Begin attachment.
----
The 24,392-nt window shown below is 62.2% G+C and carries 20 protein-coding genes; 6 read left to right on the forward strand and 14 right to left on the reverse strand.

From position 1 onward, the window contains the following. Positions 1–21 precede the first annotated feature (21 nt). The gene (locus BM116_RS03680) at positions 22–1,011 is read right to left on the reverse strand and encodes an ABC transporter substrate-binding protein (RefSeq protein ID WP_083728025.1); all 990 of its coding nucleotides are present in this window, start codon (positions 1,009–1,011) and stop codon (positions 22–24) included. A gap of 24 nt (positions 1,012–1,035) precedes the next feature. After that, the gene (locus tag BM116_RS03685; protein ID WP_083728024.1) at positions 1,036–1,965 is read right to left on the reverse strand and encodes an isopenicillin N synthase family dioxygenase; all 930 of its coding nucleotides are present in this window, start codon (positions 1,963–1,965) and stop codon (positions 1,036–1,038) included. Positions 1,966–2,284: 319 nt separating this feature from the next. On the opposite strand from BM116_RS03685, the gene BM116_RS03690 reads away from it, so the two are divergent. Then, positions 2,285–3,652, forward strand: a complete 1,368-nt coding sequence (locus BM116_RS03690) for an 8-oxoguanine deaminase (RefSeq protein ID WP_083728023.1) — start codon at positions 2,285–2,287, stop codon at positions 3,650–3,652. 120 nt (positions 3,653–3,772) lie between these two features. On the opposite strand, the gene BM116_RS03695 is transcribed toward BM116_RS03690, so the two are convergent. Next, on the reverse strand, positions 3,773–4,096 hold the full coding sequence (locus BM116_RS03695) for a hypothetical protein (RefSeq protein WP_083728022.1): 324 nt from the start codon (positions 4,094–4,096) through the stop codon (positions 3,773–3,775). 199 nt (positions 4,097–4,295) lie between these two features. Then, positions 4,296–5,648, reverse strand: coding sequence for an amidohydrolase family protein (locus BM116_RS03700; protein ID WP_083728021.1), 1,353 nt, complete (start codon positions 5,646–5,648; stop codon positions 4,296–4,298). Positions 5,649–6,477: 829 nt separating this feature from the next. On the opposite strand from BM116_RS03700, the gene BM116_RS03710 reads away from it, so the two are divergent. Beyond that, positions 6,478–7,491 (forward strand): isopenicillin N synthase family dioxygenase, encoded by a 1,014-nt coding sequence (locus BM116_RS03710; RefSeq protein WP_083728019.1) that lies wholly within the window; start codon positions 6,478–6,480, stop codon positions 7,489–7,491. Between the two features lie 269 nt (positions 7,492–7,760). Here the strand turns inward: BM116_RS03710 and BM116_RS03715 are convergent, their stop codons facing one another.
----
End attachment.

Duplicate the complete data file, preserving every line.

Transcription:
The 24,392-nt window shown below is 62.2% G+C and carries 20 protein-coding genes; 6 read left to right on the forward strand and 14 right to left on the reverse strand.

From position 1 onward, the window contains the following. Positions 1–21 precede the first annotated feature (21 nt). The gene (locus BM116_RS03680) at positions 22–1,011 is read right to left on the reverse strand and encodes an ABC transporter substrate-binding protein (RefSeq protein ID WP_083728025.1); all 990 of its coding nucleotides are present in this window, start codon (positions 1,009–1,011) and stop codon (positions 22–24) included. A gap of 24 nt (positions 1,012–1,035) precedes the next feature. After that, the gene (locus tag BM116_RS03685; protein ID WP_083728024.1) at positions 1,036–1,965 is read right to left on the reverse strand and encodes an isopenicillin N synthase family dioxygenase; all 930 of its coding nucleotides are present in this window, start codon (positions 1,963–1,965) and stop codon (positions 1,036–1,038) included. Positions 1,966–2,284: 319 nt separating this feature from the next. On the opposite strand from BM116_RS03685, the gene BM116_RS03690 reads away from it, so the two are divergent. Then, positions 2,285–3,652, forward strand: a complete 1,368-nt coding sequence (locus BM116_RS03690) for an 8-oxoguanine deaminase (RefSeq protein ID WP_083728023.1) — start codon at positions 2,285–2,287, stop codon at positions 3,650–3,652. 120 nt (positions 3,653–3,772) lie between these two features. On the opposite strand, the gene BM116_RS03695 is transcribed toward BM116_RS03690, so the two are convergent. Next, on the reverse strand, positions 3,773–4,096 hold the full coding sequence (locus BM116_RS03695) for a hypothetical protein (RefSeq protein WP_083728022.1): 324 nt from the start codon (positions 4,094–4,096) through the stop codon (positions 3,773–3,775). 199 nt (positions 4,097–4,295) lie between these two features. Then, positions 4,296–5,648, reverse strand: coding sequence for an amidohydrolase family protein (locus BM116_RS03700; protein ID WP_083728021.1), 1,353 nt, complete (start codon positions 5,646–5,648; stop codon positions 4,296–4,298). Positions 5,649–6,477: 829 nt separating this feature from the next. On the opposite strand from BM116_RS03700, the gene BM116_RS03710 reads away from it, so the two are divergent. Beyond that, positions 6,478–7,491 (forward strand): isopenicillin N synthase family dioxygenase, encoded by a 1,014-nt coding sequence (locus BM116_RS03710; RefSeq protein WP_083728019.1) that lies wholly within the window; start codon positions 6,478–6,480, stop codon positions 7,489–7,491. Between the two features lie 269 nt (positions 7,492–7,760). Here the strand turns inward: BM116_RS03710 and BM116_RS03715 are convergent, their stop codons facing one another.